I did not have much of a relationship with Mother’s mother, Grandmother Esther Edberg Shirley. As a child, my family and I would make the early morning drive from Sedalia, Missouri to Waterloo, Iowa about twice a year to see our Swedish Grandmother. She was a strict widow who kept a clean and tidy home, who loved to cook, and maintained a fantastic garden. Whenever we would come for a visit she would bake for us the special Swedish butter cookies and repaint the kitchen. Since we were so young, my sister, Sylvia, and I, really never had an in depth conversation with her during this time.

Grandma lived a long and full life as a registered nurse, being the Mayo Brothers’ first surgical nurse in Rochester, Minnesota, and a Red Cross Volunteer Nurse for 25 years, but she eventually reached a point where she wanted to live closer to our family. Mother and Father prepared the upstairs, two-room front apartment with a full bath, across the hall from Dad’s dental office, for her arrival. It had been a rental apartment, but had long been empty. Grandmother gave Mother many items from her home, sold some things, and moved the rest into her small apartment in 1968. I would visit her when I was in town, but struggled to talk to her even about common interests.

Although her life in Sedalia ended in 1981 in a nursing home, all her remaining possessions were still in her apartment. The responsibility of cleaning out the apartment fell to me and my ten year old son, Clint. We had to be sure what items were truly worthless, what items should be given to charity, and what we should keep. Of the keepers, I put the rounded cobalt blue vase on the window shelf in the kitchen area. The sadness of death cast a gray shadow over the dusty window. I felt the blue vase would give faith to future hope and love. We left and locked the door. A year later, I returned, this time with my camera. I immediately went to the window to see if the blue vase was there. I was prepared for it to be gone. My heart leaped when I saw it there, exactly where I had placed it a year ago. It became my ‘Blue Morning Glory’ that faithfully bloomed outside my window every morning. Now, maybe, Grandmother and I can forgive each other for not being what we wanted each other to be, but love each other for who we really are. I now have two more rounded vases, all reminding me of love and forgiveness.‘The Blue Morning Glory’ (21.1″H by 13.8″W) was painted on stretched 140lb hot pressed d’Arches watercolor paper with Winsor-Newton sable brushes and professional pigments.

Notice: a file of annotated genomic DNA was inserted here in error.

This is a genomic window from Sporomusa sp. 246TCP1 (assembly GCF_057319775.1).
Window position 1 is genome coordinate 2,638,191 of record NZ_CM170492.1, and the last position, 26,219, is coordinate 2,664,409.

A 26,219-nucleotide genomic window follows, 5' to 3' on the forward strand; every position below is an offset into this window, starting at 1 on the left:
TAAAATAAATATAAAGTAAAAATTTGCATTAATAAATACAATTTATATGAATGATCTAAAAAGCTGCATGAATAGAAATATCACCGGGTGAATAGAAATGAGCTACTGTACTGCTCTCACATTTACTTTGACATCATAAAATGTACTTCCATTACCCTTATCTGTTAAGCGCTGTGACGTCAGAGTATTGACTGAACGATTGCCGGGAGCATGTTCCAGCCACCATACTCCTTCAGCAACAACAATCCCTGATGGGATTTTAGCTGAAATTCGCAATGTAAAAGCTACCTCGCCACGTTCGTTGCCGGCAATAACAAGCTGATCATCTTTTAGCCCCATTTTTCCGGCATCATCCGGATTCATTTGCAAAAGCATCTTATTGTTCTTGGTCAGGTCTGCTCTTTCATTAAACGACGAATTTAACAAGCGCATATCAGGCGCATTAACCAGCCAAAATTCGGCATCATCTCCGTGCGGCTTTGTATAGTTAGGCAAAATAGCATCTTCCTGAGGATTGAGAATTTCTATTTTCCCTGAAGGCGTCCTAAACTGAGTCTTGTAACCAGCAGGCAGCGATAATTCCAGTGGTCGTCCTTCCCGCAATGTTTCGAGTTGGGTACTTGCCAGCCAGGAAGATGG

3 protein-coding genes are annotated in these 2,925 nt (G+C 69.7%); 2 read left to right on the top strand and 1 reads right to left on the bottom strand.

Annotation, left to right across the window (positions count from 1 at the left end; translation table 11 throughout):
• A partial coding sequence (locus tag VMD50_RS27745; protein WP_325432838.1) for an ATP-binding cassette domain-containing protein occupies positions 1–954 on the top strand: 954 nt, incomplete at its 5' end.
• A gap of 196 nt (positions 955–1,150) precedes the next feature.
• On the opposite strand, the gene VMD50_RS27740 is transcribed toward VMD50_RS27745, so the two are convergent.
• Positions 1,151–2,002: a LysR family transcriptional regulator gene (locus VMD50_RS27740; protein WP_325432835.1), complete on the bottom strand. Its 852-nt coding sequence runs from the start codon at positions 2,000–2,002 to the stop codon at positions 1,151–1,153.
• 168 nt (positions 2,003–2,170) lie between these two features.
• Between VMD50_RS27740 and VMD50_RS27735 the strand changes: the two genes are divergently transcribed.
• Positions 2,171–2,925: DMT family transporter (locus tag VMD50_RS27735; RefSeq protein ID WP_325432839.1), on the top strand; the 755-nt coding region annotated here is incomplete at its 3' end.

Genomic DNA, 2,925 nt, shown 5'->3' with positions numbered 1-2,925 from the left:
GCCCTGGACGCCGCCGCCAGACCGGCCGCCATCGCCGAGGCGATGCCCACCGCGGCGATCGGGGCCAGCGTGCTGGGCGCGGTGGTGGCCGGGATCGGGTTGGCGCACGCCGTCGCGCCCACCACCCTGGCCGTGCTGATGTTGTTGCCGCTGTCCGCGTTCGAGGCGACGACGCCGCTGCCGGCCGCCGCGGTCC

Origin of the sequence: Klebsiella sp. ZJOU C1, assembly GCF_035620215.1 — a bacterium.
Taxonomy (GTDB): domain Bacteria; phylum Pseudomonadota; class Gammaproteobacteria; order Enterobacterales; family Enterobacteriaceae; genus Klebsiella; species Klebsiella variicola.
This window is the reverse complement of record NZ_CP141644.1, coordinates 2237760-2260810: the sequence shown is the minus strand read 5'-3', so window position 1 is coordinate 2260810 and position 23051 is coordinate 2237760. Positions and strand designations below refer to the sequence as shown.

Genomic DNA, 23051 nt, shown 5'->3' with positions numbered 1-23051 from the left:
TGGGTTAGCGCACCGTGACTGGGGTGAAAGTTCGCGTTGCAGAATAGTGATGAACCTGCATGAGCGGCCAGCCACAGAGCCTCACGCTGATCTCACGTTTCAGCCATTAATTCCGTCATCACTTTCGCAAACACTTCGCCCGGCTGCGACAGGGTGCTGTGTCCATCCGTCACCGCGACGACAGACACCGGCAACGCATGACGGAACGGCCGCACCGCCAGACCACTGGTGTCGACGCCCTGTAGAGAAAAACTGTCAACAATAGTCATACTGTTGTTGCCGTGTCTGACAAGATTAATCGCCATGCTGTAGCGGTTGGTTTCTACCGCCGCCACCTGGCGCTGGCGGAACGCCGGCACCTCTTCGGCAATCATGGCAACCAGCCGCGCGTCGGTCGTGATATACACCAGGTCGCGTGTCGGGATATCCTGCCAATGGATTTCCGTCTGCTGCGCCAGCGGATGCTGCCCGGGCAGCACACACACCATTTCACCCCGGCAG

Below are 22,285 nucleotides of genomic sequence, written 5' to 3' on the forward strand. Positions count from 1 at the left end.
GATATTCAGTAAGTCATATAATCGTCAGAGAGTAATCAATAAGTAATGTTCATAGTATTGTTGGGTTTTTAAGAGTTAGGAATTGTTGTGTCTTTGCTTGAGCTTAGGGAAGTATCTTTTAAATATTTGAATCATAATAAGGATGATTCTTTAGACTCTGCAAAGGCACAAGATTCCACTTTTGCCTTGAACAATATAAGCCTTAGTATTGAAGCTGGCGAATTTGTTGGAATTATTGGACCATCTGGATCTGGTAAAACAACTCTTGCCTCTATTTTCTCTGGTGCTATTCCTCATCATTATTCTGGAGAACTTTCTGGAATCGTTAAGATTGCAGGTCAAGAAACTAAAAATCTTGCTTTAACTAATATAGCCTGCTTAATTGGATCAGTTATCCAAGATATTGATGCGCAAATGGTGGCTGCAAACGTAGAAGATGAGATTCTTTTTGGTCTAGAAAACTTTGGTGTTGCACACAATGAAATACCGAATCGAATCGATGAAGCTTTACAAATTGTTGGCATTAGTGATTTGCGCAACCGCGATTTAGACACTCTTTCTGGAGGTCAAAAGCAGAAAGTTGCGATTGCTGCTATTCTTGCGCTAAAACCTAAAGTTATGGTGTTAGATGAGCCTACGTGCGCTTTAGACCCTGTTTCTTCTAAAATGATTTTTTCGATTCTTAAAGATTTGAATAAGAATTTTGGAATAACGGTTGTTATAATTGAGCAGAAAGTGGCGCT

The first show the painting was exhibited was the “Arizona Artists Guild Spring Member Exhibition” at The Amparo Gallery, Scottsdale, Az. 1988

Later it was accepted into “The Salmagundi Club 11th Annual Art Exhibit for Non-Members,” NYC, NY. 1988

It was exhibited at “The Pennsylvania Watercolor Society 10th Annual Juried Exhibition,” Mechanicsburg, PA. 1988

“The Butler Institute of American Art National Midyear Exhibition,” Youngstown, Ohio, 1989

“The Academic Artists Association 40th Annual National Exhibition,” Springfield, MA. 1990

“The Panama City Art Association 17th Annual Transparent Watercolor Show,” Panama City, Florida, 1991

“The 95th Annual Exhibition of the Catherine Lorillard Wolf Art Club,” National Arts Club, NYC, NY, 1991, “The Cynthia Goodgal Memorial Award”

“The Contemporary Realism V National Juried Exhibition,” The Leslie Levy Gallery, Scottsdale, AZ., 1992

“The Missouri Watercolor Society 2018 International Judged and Juried Exhibition,” The Quingao Laoshan Museum, Quingdao, China “Also, we have been told that since our exhibition is a ‘first’ for a US watercolor society to hold its exhibition (not in partnership with a Chinese society or group) in China that the group traveling on the 17 day China trip will be ‘officially’ met by a delegation of the Chinese government.” Wow!

Pin It on Pinterest